01 May Conversation Starters: Planning with Your Parents for Their Later Years
What does it mean to take care of your family? Sometimes, the best way is through hard and often emotional conversations. As your parents age, they will likely have medical or continuing care needs arise. As difficult as it may be to broach this topic, doing so now can minimize everyone’s stress and financial burdens down the road. We know senior care, medical expenses, and living arrangements are all emotionally charged topics with the potential to create strain in your family dynamics, which is why we’re here to help. Here are a few tips for starting the conversation now while investing in your relationship with your parents and safeguarding their retirement savings.
It’s tempting to put off uncomfortable things, but much like delaying a trip to the dentist, avoiding talking with your parents about the sticky subjects of money and expectations can cause much bigger problems. According to the National Investment Center for Seniors Housing and Care, continuing care retirement facilities average entry fees upwards of $400,000. With around 50% of nursing home fees being paid out-of-pocket by most, that could amount to a severe bite out of retirement savings. Add that to the fact that around 85% of long-term care decisions are made during a medical crisis (PBS News), and it’s easy to see how procrastination can add a significant emotional, relational, and financial strain on everyone involved. It’s never too early to make sure that the bases are covered and everyone is on the same page!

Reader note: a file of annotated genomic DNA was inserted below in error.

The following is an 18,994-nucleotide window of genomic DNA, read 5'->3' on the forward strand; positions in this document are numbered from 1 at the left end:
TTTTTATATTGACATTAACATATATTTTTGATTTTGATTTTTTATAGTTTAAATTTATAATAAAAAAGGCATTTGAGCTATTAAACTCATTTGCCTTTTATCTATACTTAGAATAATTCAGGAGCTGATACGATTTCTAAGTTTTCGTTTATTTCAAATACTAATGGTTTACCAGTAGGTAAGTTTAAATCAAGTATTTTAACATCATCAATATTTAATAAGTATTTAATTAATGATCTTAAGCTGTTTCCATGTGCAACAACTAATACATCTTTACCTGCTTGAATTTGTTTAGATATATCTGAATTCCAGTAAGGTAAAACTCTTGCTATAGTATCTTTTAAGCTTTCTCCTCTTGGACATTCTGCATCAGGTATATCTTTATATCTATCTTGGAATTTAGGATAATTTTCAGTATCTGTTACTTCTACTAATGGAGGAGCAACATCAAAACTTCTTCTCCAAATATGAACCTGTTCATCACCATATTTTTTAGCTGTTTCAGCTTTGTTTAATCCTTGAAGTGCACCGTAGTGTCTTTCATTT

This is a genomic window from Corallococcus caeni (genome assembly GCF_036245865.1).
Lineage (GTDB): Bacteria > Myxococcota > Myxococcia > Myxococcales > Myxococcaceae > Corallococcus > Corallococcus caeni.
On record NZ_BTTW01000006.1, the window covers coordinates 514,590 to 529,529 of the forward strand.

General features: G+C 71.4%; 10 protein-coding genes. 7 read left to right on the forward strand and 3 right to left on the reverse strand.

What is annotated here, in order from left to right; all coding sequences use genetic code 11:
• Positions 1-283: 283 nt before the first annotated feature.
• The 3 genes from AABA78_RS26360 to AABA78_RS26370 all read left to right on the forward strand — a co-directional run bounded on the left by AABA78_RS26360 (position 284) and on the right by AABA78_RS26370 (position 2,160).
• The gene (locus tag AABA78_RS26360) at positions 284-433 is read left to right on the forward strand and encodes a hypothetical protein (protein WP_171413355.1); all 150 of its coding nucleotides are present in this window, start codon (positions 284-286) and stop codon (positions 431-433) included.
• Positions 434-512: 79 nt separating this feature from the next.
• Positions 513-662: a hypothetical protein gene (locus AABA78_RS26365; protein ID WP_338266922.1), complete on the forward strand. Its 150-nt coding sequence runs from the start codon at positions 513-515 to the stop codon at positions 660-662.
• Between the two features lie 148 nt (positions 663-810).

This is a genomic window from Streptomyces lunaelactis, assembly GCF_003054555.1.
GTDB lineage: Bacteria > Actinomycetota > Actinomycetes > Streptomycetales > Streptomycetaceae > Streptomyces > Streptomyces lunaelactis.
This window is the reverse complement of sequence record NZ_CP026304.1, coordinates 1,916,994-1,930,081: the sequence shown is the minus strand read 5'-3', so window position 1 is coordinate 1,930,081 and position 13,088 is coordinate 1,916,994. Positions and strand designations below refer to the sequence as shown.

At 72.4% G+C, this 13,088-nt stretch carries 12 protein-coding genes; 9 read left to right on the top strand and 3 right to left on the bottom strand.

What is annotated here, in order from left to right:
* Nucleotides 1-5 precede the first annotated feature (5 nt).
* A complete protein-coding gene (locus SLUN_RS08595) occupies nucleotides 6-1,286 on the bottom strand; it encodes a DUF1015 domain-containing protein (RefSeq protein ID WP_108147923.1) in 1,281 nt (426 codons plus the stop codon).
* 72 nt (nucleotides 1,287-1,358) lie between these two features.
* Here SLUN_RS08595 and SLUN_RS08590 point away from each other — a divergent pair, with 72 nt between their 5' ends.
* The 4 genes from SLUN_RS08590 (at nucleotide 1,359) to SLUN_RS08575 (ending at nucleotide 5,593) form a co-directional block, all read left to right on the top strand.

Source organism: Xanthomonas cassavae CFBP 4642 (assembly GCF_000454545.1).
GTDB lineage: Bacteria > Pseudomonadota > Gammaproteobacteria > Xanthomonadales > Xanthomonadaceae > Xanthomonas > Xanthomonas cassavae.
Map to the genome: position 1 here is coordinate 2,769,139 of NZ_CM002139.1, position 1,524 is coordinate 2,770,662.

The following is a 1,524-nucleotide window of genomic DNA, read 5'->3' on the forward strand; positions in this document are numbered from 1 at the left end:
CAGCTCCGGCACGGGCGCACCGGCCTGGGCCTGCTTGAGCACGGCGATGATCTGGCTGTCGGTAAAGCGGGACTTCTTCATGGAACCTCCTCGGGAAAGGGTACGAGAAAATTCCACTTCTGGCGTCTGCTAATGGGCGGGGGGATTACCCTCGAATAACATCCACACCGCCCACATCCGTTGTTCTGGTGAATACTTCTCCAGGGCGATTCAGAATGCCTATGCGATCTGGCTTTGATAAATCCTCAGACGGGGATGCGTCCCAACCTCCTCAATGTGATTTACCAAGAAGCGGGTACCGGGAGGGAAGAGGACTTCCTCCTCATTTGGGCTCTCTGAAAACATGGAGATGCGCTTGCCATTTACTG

Tone and Timing
Aretha Franklin said it best: respect. You may have very different ideas of what is best for your parents, but it’s important to approach the conversation in a manner that isn’t demeaning, judgmental, or demanding. Ask what they view as their highest priority needs and what they value in quality of life and independence; by giving your parents room to be heard and as much control as possible, you can reassure them that you’re not trying to override their wishes. If you anticipate difficulty getting everyone on the same page, consider meeting in a neutral setting with an unbiased party. Your financial advisor is a great resource, as they can facilitate the conversation and act as a mediator when conflicting needs arise. It can also help to create an agenda for the meeting. Everyone can look at it ahead of time and know what to expect. Start with easier, less nuanced questions, and above all, listen attentively. Ask them about their retirement plans and other financial goals.
Ask About Expectations
Ask any therapist- poor communication is one of the leading causes of strain in relationships, and that doesn’t just apply to romantic partners. Unspoken expectations are a recipe for stress, so discussing them is important. Are your parents planning to live in their own home forever? How many years of retirement income have they planned for? Is there a plan for one or both to live with you at any point? It’s important to remember that there’s no “right” formula. The best plan is the one that works for everyone involved in a way that is financially and relationally healthy.
The Fine Print
Finally, make sure you know where your parents have stored their important financial documents, including wills, titles and deeds, accounts and passwords, and tax records. Wherever they are, they should be in a fireproof safe or another equally protected storage method. Equally as important, you need to know how to locate these documents! During a medical emergency or the loss of your parent, having easy access to organized, important information will make an emotionally difficult time just a bit easier.
Love in Action
Talking to your aging parents about their finances and expectations can be challenging, but it’s an important conversation to have. By approaching the topic with empathy and respect, you can help ensure your parents have the resources and support they need to plan for the future. It doesn’t need to be like pulling teeth, either! If you’re still not sure what to ask or how to ask it, reach out to your financial advisor.